We explain key drivers of Fitch’s August 1 downgrade of the U.S.’s long-term rating and the potential implications on the market, securities, and clients.

What happened?

On August 1, 2023, Fitch Ratings downgraded the long-term rating of the U.S. to a “AA+ Stable” from its previous “AAA Watch Negative” outlook.

What were the drivers of the downgrade?

Fitch noted that the downgrade “reflects the expected fiscal deterioration over the next three years, a high and growing general government debt burden, and the erosion of governance… over the last two decades that has manifested in repeated debt limit standoffs and last-minute resolutions.”

  • Erosion of governance: “In Fitch’s view, there has been a steady deterioration in standards of governance over the last 20 years, including on fiscal and debt matters, notwithstanding the June bipartisan agreement to suspend the debt limit until January 2025. The repeated debt-limit political standoffs and last-minute resolutions have eroded confidence in fiscal management. In addition, the government lacks a medium-term fiscal framework, unlike most peers, and has a complex budgeting process.”
  • Rising government deficits: Fitch expects “…the general government (GG) deficit to rise to 6.3% of GDP in 2023, from 3.7% in 2022, reflecting cyclically weaker federal revenues, new spending initiatives and a higher interest burden. Fitch forecasts a GG deficit of 6.6% of GDP* in 2024 and a further widening to 6.9% of GDP in 2025. The larger deficits will be driven by weak 2024 GDP growth, a higher interest burden and wider state and local government deficits of 1.2% of GDP in 2024-2025 (in line with the historical 20-year average). The interest-to-revenue ratio is expected to reach 10% by 2025 (compared to 2.8% for the ‘AA’ median and 1% for the ‘AAA’ median) due to the higher debt level as well as sustained higher interest rates compared with pre-pandemic levels.”
  • Higher government debt: “The GG debt-to-GDP ratio is projected to rise over the forecast period, reaching 118.4% by 2025. The debt ratio is over two-and-a-half times higher than the ‘AAA’ median of 39.3% of GDP and ‘AA’ median of 44.7% of GDP. Fitch’s longer-term projections forecast additional debt/GDP rises, increasing the vulnerability of the U.S. fiscal position to future economic shocks. Note that this year’s debt-to-GDP is 112.9%, ‘well above the pre-pandemic 2019 level of 100.1%’.”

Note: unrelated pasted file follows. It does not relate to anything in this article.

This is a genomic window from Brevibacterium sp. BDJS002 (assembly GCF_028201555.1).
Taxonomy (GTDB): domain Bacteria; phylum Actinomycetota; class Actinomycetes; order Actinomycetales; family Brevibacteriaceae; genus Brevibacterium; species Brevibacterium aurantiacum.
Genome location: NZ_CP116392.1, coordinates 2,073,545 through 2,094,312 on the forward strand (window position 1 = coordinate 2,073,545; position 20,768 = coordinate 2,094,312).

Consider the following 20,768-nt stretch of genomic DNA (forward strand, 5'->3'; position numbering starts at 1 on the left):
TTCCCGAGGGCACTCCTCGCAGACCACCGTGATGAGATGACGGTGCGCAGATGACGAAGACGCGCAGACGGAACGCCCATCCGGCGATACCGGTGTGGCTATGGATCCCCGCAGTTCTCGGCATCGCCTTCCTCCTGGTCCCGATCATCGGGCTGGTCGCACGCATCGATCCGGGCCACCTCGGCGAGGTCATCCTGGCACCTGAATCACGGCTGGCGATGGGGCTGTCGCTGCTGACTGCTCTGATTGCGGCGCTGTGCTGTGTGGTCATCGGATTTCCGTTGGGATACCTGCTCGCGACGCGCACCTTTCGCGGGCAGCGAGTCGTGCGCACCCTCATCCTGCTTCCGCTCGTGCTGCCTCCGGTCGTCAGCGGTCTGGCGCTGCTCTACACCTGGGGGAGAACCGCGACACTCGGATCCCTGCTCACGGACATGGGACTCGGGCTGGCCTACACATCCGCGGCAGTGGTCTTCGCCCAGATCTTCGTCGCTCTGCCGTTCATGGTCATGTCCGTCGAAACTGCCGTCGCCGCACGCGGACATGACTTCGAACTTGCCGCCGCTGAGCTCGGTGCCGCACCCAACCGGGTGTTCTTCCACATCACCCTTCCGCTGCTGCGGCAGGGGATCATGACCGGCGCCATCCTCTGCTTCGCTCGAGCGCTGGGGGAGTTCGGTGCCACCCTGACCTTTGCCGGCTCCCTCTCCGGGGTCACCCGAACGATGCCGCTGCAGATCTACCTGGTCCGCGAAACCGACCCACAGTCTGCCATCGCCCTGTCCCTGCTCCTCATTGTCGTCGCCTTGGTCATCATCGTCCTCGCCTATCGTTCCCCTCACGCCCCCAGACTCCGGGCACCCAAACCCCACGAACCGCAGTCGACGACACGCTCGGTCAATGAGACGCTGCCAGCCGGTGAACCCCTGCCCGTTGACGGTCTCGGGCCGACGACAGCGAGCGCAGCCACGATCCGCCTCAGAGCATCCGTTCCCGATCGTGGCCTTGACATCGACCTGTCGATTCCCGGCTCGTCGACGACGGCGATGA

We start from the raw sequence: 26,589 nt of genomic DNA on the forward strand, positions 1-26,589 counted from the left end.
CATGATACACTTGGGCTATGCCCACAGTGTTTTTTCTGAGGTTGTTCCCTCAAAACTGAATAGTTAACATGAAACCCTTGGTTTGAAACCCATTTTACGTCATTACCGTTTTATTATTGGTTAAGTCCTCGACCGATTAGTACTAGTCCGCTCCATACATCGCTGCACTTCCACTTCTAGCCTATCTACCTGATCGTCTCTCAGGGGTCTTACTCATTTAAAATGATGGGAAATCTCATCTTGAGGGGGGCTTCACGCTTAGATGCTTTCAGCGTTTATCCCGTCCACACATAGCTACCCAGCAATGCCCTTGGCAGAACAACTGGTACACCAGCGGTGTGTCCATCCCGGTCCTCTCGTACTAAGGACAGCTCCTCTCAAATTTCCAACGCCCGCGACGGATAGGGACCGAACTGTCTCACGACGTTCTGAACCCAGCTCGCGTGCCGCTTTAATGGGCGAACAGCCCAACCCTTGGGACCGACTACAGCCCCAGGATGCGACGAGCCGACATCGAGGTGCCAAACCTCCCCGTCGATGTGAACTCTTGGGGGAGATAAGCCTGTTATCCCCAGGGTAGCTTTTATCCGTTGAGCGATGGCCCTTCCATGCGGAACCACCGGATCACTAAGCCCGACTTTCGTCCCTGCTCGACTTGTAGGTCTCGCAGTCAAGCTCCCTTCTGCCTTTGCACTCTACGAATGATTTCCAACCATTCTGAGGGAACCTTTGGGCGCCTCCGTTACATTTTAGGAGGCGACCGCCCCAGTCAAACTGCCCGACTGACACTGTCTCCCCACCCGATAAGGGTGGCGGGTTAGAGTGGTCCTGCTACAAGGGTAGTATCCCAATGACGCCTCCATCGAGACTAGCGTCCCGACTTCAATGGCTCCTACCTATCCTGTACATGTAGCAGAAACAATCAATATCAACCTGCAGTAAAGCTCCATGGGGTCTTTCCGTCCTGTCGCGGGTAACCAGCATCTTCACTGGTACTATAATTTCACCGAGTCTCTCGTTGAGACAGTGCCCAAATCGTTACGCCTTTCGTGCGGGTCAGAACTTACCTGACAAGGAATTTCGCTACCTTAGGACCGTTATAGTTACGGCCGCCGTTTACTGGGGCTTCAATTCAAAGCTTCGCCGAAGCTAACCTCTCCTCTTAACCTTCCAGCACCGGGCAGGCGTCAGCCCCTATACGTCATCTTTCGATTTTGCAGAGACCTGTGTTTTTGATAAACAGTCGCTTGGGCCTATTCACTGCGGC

• Medium-term fiscal challenges unaddressed: “Over the next decade, higher interest rates and the rising debt stock will increase the interest service burden, while an aging population and rising healthcare costs will raise spending on the elderly absent fiscal policy reforms. The CBO** projects that interest costs will double by 2033 to 3.6% of GDP. The CBO also estimates a rise in mandatory spending on Medicare and social security by 1.5% of GDP over the same period.”

*Gross domestic product
**Congressional Budget Office

What are the market and investment implications on securities ratings?

  • U.S. government debt is no longer rated AAA as two of the three NSRSOs (Nationally Recognized Statistical Ratings Organizations) rate the US below AAA. AA+ is the average rating of the three dominant rating agencies.
    • Moody’s rates the U.S. as “AAA, stable outlook”
    • S&P rates the US as “AA+, stable outlook”
    • Fitch rates the US as “AA+, stable outlook”
  • The short-term rating of “F1+” was affirmed, so there is no change to the rating of Treasury Bills.
  • The country ceiling for the U.S. was affirmed at AAA.
  • We expect that U.S. agency debt will also be downgraded and rated AA+, like that of the U.S.
  • As far as agency mortgage pools, “US Agency MBS is assigned the same rating as US government debt” for Bloomberg indexes. Thus, we believe that agency pools will be AA+ rated.
  • As the country ceiling was unchanged, we don’t expect any effect on the ratings of municipal debt.

What are potential market and client implications?

  • In isolation, we don’t expect the rating downgrade to move yields dramatically higher. However, with the additional funding needs recently announced as well as higher interest costs (due to more debt outstanding and higher interest rates), along with this move in ratings, U.S. Treasury yields could be pressured higher in the short term. These same factors may also influence a steeper curve as longer-maturity yields rise while the front end remains anchored by the Federal Reserve.
  • Some investors are required to hold AAA-rated securities only. These investors may need to either reduce or limit their holdings of U.S.-issued or guaranteed securities or modify their investment management agreements (IMAs). However, given the dominant position of the U.S. government in global bond markets and the ongoing status of the U.S. dollar as the world’s reserve currency, we expect investors to modify their IMA to accommodate the U.S.’s lower credit ratings.
  • Agency mortgage pools are not actively rated but rather carry the rating of the U.S. government. Thus, we will consider them as having an AA+ rating.


Disclosure: CFA® and Chartered Financial Analyst® are trademarks owned by CFA Institute.


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